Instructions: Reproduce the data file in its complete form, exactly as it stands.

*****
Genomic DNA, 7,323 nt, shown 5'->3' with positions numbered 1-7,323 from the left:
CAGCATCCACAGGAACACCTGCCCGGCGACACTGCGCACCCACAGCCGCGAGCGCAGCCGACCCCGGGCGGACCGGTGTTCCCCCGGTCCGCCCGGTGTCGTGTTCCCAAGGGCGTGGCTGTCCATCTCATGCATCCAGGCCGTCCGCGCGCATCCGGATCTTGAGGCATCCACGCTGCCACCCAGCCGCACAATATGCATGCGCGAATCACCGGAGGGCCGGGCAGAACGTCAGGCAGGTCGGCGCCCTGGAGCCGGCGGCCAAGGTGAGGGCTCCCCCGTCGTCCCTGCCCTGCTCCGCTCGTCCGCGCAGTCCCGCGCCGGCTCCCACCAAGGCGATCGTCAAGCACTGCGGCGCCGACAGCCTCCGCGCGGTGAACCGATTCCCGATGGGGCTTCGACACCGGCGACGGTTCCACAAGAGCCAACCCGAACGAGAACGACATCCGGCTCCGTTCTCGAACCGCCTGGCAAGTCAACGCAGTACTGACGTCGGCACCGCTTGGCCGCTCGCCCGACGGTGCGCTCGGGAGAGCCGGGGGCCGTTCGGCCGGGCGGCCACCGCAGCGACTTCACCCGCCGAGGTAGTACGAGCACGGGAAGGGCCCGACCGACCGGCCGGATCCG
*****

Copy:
Genomic DNA, 7,323 nt, shown 5'->3' with positions numbered 1-7,323 from the left:
CAGCATCCACAGGAACACCTGCCCGGCGACACTGCGCACCCACAGCCGCGAGCGCAGCCGACCCCGGGCGGACCGGTGTTCCCCCGGTCCGCCCGGTGTCGTGTTCCCAAGGGCGTGGCTGTCCATCTCATGCATCCAGGCCGTCCGCGCGCATCCGGATCTTGAGGCATCCACGCTGCCACCCAGCCGCACAATATGCATGCGCGAATCACCGGAGGGCCGGGCAGAACGTCAGGCAGGTCGGCGCCCTGGAGCCGGCGGCCAAGGTGAGGGCTCCCCCGTCGTCCCTGCCCTGCTCCGCTCGTCCGCGCAGTCCCGCGCCGGCTCCCACCAAGGCGATCGTCAAGCACTGCGGCGCCGACAGCCTCCGCGCGGTGAACCGATTCCCGATGGGGCTTCGACACCGGCGACGGTTCCACAAGAGCCAACCCGAACGAGAACGACATCCGGCTCCGTTCTCGAACCGCCTGGCAAGTCAACGCAGTACTGACGTCGGCACCGCTTGGCCGCTCGCCCGACGGTGCGCTCGGGAGAGCCGGGGGCCGTTCGGCCGGGCGGCCACCGCAGCGACTTCACCCGCCGAGGTAGTACGAGCACGGGAAGGGCCCGACCGACCGGCCGGATCCG